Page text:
World's Weirdest Moths


Image: t_buchtele

Butterflies and moths belong to the order Lepidoptera, which is derived from the Greek words for "scaled wing." There are over 180,000 species in this order, only about 10 percent, however, are butterflies - the rest are moths. The first primitive moths evolved over 140 million years ago (butterflies, the belles of the ball, came fashionably late about 40 million years ago).

Moths are usually glossed over for butterflies, their "prettier, more attractive" cousins. But no more! Neatorama is setting the record straight: moths are truly awesome bugs! Here are some of the strangest and most beautiful moths of the world:

Brahmin Moth


Indonesian owl moth (Brahmaea hearsyi). Photo: Rittner Oz

Those who say moths aren't as beautiful obviously haven't seen the Owl or Brahmin moth family with lots of large, brown moths with intricately patterned wings.

Luna Moth


Luna Moth. Image: Paphio [Flickr]

True, most moths have drab colors, but this isn't the case with the gorgeous Luna Moth (Actias luna), which has large, shimmery lime-green wings with undulating "tails." Like some other moths (see below), the adult Luna moth does not have mouth and does not eat - it lives for only about one week, with the singular purpose of mating!

Hummingbird Hawkmoth


Hummingbird Hawkmoth. Image: janerc [Flickr]

The Hummingbird Hawkmoth (Macroglossum stellatarum) looks like a hummingbird. It hums when it flies, hovers and feeds on flowers just like one, too - so it's easy to mistake one for a tiny bird!

Vampire Moth


Calyptra thalictri or vampire moth sucking blood.
Image: Helsingin Sanomat - via Treehugger

The Calyptra thalictri moth isn't all that peculiar looking - but its look is not why it's in this list: this "vampire moth" can pierce the skin and suck blood! If that's not strange enough, other species of Calyptra are known to suck tears from the eyelids of cattles.

Atlas Moth and White Witch


Atlas moth (Attacus atlas). Image: Gregory Phillips [wikipedia]

The Atlas moth (Attacus atlas) is considered the world's largest moth by total wing surface area. The moth's cocoon is so large that it's used as a lucky charm in in Africa, pocket purses in Taiwan and ankle rattles in Mexico.

Large as it is, like the Luna moth, the adult Atlas moth has no mouth and cannot eat throughout its one to two weeks life (it does all its eating in the larva stage).


White witch moth (Thysania agrippina). Image: Stephane Larroque

In terms of wingspan, however, the white witch moth (Thysania agrippina or Giant aggrippina) is larger: fully stretched, its wingspan can be as wide as 12 inches (30.5 cm). When flying, this moth is usually mistaken as a bat!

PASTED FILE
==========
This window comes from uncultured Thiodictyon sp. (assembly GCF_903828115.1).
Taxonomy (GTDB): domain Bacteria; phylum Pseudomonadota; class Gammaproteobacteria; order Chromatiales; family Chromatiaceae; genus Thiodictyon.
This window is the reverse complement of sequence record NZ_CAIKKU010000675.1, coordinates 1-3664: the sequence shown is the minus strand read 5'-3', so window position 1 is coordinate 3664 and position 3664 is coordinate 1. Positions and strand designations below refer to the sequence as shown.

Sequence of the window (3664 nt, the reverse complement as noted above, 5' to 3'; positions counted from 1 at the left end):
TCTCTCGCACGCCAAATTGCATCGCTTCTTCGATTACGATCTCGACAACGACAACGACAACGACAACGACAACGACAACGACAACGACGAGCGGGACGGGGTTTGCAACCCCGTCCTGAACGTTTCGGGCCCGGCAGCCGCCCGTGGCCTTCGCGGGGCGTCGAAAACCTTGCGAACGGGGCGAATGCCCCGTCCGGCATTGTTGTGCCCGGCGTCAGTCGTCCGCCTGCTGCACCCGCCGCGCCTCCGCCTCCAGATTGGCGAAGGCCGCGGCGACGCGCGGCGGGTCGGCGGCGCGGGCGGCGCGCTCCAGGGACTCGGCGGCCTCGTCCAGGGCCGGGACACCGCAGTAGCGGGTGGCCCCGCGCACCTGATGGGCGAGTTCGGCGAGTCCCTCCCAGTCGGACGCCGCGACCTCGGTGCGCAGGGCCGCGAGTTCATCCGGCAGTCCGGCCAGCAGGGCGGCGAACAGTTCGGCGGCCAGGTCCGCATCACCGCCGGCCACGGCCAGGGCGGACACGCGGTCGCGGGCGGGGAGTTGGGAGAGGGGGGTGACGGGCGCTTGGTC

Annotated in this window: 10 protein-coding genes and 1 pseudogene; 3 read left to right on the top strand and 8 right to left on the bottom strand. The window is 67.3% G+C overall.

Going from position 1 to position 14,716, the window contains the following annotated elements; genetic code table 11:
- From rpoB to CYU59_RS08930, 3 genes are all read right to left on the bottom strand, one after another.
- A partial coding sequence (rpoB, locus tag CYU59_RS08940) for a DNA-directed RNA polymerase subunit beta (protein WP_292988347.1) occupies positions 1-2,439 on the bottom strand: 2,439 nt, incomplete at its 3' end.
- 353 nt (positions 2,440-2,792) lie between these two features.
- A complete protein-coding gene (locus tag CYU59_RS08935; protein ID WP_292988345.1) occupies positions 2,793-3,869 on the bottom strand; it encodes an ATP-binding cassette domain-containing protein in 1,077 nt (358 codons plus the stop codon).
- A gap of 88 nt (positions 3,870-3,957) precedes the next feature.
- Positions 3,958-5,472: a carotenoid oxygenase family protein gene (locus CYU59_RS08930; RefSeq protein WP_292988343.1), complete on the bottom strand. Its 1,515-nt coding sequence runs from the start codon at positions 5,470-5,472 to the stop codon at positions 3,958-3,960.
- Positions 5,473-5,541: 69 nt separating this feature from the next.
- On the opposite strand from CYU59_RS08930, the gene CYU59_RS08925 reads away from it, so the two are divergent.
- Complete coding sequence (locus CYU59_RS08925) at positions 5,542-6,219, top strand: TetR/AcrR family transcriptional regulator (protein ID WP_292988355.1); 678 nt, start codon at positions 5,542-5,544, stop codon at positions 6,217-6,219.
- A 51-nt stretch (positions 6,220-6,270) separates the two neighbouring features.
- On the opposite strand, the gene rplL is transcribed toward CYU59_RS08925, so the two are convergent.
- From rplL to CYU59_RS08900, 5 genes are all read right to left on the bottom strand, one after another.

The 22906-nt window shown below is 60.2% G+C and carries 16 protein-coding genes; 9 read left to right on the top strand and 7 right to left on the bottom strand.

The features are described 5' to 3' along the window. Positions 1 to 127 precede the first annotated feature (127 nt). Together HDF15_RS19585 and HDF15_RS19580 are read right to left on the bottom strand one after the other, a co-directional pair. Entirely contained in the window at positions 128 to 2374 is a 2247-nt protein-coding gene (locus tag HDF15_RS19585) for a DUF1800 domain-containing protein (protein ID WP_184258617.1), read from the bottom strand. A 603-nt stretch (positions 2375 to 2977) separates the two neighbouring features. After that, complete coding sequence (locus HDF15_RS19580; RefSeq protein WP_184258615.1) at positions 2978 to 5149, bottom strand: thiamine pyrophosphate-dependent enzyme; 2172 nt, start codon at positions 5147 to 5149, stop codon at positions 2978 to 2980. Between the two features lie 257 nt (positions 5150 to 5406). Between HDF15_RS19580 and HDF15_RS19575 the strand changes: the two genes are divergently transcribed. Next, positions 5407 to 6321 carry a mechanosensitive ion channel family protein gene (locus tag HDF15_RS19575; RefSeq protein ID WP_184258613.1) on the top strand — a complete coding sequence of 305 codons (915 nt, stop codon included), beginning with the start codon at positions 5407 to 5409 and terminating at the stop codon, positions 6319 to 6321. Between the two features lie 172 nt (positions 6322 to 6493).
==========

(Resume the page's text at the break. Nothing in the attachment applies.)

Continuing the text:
Hornet Moth


Hornet moth (Sesia apiformis). Image: gorpie [Flickr]

Like its name implies, the Hornet Moth or Hornet Clearwing (Sesia apiformis) looks just like a hornet, but is completely harmless. It is as large as a real hornet and even has the same jerky flight-pattern when disturbed - a great example of mimicry!

Io Moth


Io moth. Image: Aliaaaaa [Flickr]

When threatened, the Io moths (Automeris io) will spread their wings to reveal a startling eyespot pattern, used to deter predators!


Io moth larva. Image: sarowen [Flickr]

The beautiful io moth larva is actually considered a pest - it eats the leaves of hundreds of plant species, and has venomous spikes that can be quite painful when handled. In a twist of fate, the ravenous larva grows up to be a beautiful adult moth that, like the Atlas moth, has no mouth so it cannot eat!

Leopard Moth


Giant Leopard moth. Image: normanack [Flickr]

The Giant Leopard Moth or Eyed Tiger Moth (Hypercompe scribonia) has a distinct pattern of black rings, reminiscent to those found in its namesake the leopard. The moth's unmistakeable colorings is aposematic, meaning that they are actually "advertising" the bug's unpalatability to potential predators.

White Plume Moth


White Plume Moth. Image: n_ila [Flickr]

Is that a large white mosquito? No, that's Pterophorus pentadactyla or the White Plume Moth. This moth is completely white and has a wing with the appearance of fine feathers. Unlike other moths that fold its wings when perched, the White Plume Moth holds its wings open in a T-shape.

Poplar Hawk Moth


Poplar Hawk Moth. Image: Michael Menzlaff [wikipedia]

The Poplar Hawk Moth (Laothoe populi) is one odd-looking moth. Its irregularly shaped wings enable it to camouflage itself in a cluster of dead leaves on its main host tree, the poplar.

If you disturb this moth, however, it will suddenly reveal a bright orange-red patch on the underside of its wings - as a distraction or startle display - before it flies away.

Death's Head Hawkmoth


Acherontia lachesis, a species of Death's Head Hawkmoth. Image: Trevor H [Flickr]

With a name like Death's Head Hawkmoths (Acherontia), they better be exceptional moths! Indeed, in addition to the unmistakeable skull pattern on the back, these moths can also produce a loud squeak when irritated!

A species of the Death's Head Hawkmoth, A. atropos, is probably the most popular moth in the world. It is displayed in the poster for the movie The Silence of the Lamb.

Other Moths

With some 160,000 species of moths in the world, I readily admit that this list is far from complete - If you think we've overlooked a particularly cool, strange, or beautiful moth, please leave a note (and link) in the comment section below.


"other species of Calyptra are known to suck tears from the eyelids of cattles."

So you could say that the Calyptra feeds on the sadness and misery of things.
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Having bad luck with attacks on my person perpetrated by nefarious hummingbirds, when I first encountered a hummingbird moth, I was quickly reaching for my safety glasses.

Much to my surprise that as it closed in for the kill, it made no noise whatsoever. Great, thinks I, they have developed stealth technology, my one early warning against impending peril has now been stripped away much like the peel of an orange. Or banana, if you will.

Still, it is a welcome addition to the gardens of Chez Tinfoil, and the distinct lack of razor-thin weapons "beaks" is all the more welcome. I will not have to run for bandages after coming into contact with them.

Point of note, the hummingbird moths that call the various flowering plants home (without paying rent, thank you very much) are of the clear-wing variety, which only adds to the veracity of their charade.